Register with us today

and in less than 60 seconds continue your access to:Latest news headlinesAnalytical topics and featuresCommodities videos, podcast & blogsSample market prices & dataSpecial reportsSubscriber notes & daily commodity email alerts

Already have an account?

Log in to register

Forgot Password

Please Note: Platts Market Center subscribers can only reset passwords via the Platts Market Center

Enter your Email ID below and we will send you an email with your password.

  • Email Address* Please enter email address.

If you are a premium subscriber, we are unable to send you your password for security reasons. Please contact the Client Services team.

If you are a Platts Market Center subscriber, to reset your password go to the Platts Market Center to reset your password.

In this list

Asian players gear up for IMO 2020 global sulfur limit rule for marine fuels

Commodities | Energy | Coronavirus

COVID 19: Coronavirus Outbreak

Marine Fuels

Platts Bunkerwire

Capital Markets | Commodities | Oil | Crude Oil | Refined Products | Fuel Oil | Gasoline | Jet Fuel | Naphtha | Marine Fuels | Equities | Financial Services | Banking | Non-banks | Private Markets

North American Crude Oil Summit, 3rd annual

Coal | Electric Power | Renewables | Natural Gas | Oil | Metals

FEATURE: East Africa, led by Rwanda, is 'frontier' for technology metals: mine developers

Watch: Asian players gear up for IMO 2020 global sulfur limit rule for marine fuels

There is still a huge amount of uncertainty as the International Maritime Organization's new global sulfur limit rule for marine fuels inches closer. The date will not change and bunker industry players will have to act fast.

S&P Global Platts Editor Surabhi Sahu takes a look at what some players in Asia are already doing in preparation for IMO 2020, with more insights to be shared at the APPEC 2018 conference.

View Full Transcript

Welcome to The Snapshot - our series examining the forces shaping and driving global commodities markets today.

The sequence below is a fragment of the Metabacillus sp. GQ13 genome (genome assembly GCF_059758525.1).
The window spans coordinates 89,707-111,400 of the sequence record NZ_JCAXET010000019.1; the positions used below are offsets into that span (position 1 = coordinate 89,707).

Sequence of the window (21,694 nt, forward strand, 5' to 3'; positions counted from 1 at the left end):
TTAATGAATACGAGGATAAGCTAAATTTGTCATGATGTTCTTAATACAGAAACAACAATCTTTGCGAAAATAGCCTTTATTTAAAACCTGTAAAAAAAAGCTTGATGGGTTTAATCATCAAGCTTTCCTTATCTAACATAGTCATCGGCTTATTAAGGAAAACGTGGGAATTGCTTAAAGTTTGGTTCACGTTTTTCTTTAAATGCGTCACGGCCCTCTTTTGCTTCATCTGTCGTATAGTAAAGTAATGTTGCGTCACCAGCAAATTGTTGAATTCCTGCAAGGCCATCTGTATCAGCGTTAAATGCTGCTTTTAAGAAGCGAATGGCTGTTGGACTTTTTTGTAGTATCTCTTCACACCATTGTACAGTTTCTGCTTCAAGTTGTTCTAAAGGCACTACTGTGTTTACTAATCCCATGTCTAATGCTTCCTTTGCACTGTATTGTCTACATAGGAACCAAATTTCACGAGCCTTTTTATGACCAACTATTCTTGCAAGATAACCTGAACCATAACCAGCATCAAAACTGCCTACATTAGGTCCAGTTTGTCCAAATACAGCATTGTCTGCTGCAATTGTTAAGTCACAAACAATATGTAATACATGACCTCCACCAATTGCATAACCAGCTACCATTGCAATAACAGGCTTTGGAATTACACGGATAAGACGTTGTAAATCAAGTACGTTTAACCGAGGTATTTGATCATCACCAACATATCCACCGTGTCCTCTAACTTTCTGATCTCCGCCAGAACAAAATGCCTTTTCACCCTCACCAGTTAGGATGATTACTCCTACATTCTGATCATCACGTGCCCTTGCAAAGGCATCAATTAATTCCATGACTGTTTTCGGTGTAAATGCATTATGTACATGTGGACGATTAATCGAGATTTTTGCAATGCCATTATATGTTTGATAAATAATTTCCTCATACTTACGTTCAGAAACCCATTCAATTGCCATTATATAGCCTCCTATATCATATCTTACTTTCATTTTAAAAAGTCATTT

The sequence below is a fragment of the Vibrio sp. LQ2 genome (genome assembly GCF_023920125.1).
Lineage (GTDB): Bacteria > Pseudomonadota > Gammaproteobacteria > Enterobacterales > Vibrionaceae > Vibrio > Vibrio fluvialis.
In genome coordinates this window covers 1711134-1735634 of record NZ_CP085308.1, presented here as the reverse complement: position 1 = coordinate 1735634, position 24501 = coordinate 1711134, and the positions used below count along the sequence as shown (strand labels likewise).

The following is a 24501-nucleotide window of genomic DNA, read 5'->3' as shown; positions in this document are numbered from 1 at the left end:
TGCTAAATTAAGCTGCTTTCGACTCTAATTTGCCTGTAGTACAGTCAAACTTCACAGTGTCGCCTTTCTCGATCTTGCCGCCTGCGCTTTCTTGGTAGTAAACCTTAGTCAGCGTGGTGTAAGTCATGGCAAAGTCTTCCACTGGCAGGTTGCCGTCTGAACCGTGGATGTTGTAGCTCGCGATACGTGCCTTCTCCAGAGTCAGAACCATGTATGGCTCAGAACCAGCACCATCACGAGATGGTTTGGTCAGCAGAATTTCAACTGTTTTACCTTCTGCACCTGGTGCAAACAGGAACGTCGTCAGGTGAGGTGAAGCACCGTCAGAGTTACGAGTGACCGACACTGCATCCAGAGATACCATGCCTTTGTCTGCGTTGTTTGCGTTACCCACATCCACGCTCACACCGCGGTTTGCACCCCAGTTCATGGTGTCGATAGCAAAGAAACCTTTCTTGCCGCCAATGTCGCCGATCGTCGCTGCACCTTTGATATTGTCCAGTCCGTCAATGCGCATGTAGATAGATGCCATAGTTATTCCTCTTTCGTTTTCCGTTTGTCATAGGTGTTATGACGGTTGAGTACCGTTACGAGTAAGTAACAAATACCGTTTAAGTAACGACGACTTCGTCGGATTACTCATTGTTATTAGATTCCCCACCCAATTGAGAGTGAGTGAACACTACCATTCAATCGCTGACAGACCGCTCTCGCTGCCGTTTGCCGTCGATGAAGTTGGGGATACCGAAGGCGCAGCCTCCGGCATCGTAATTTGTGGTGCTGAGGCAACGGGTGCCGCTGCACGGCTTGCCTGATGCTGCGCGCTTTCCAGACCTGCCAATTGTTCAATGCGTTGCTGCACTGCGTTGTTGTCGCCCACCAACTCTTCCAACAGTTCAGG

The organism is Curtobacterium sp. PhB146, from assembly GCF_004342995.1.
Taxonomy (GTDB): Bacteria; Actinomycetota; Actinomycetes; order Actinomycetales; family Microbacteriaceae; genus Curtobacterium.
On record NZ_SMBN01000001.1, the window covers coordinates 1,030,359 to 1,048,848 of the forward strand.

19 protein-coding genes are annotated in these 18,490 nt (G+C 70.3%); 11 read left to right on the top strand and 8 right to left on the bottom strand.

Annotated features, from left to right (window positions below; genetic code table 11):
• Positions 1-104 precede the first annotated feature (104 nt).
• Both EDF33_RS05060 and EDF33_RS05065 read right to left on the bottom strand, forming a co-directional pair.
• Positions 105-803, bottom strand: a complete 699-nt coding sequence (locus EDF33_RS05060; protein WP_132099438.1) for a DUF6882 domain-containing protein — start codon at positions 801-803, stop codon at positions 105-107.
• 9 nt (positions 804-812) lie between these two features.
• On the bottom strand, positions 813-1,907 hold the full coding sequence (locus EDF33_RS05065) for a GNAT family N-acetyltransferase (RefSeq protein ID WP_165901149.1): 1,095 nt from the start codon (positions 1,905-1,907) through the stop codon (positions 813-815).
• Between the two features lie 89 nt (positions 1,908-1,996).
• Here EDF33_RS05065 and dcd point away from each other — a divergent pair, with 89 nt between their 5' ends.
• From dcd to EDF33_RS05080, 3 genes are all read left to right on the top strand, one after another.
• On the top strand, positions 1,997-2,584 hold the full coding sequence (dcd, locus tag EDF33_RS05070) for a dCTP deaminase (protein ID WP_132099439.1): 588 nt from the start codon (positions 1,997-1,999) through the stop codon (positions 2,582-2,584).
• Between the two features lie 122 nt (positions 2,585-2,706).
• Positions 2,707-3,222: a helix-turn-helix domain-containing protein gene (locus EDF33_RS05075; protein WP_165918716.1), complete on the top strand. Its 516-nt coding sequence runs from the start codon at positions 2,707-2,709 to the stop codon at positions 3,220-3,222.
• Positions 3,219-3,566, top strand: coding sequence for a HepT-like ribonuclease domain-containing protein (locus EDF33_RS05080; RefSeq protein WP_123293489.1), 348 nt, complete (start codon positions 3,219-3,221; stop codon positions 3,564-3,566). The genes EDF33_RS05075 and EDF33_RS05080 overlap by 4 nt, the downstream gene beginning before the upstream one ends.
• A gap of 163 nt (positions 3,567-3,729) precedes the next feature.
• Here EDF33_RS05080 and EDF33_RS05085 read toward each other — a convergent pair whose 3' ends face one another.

Less than 16 months remain for the International Maritime Organization's global sulfur limit rule for marine fuels. So let's take a look at how players in Asia are responding to it.

According to some, compliance is expected to be at only 70%-80% initially due to the ensuing chaos and lack of preparedness for this rule, which is set to cost the industry as high as $60 billion worldwide.

Some 60% of bunkers will also have to switch from HSFO to 0.5% sulfur overnight. Ship operators therefore need to devise an optimal strategy.

They need to ask themselves: Where am I trading? What ports do I call? What product is available there, what is the quality and the chemistry of fuel I am loading? How do I store and manage the fuel onboard? And how can I train my crew to operate the vessel with that fuel correctly?

There are three main marine fuel choices - 0.5% sulfur fuels, HSFO with scrubbers, and alternative fuels, primarily LNG to comply with the rule.

In Asia, South Korea's HMM said in April it was considering using LNG bunkers or installing scrubbers on some of its newbuilds.

In July, Taiwan's Yang Ming Marine said the use of LSFO was the intended solution for now. However, it did not rule out options like scrubber installation and LNG.

Hong Kong's Pacific Basin Shipping has also recently said it was assessing LSFO versus scrubbers while Jinhui Holdings said it was opting for LSFO, which it thought was the most efficient way to tackle the issue.

0.5% sulfur bunker fuels might seem to be the easiest way to comply. However, the lack of enough supply could stand in its way.

In addition, there are questions around using blended fuels because of stability and compatibility issues.

Using scrubbers and LNG bunkering is also not without challenges.

The availability of HSFO for scrubber-fitted vessels, particularly at small ports, could be limited if the overall fleet of scrubber-fitted ships remains small.

Retrofitting an existing ship with an LNG engine is also prohibitively expensive while uncertainty looms about presence of adequate LNG infrastructure globally.

Refiners also have to come up with a supply side response quickly. Many are opting to produce more IMO 2020 compliant bunker fuels, investing in desulfurization units and upgrading refineries. Some are also becoming involved in financing scrubber's installation in return for a long term HSFO supply contract.

We'll talk about this and other key issues in the petroleum industry at the APPEC 2018 conference from September 24-26 in Singapore. We hope to see you there.

Until next time on the Snapshot, we'll keep an eye on the markets.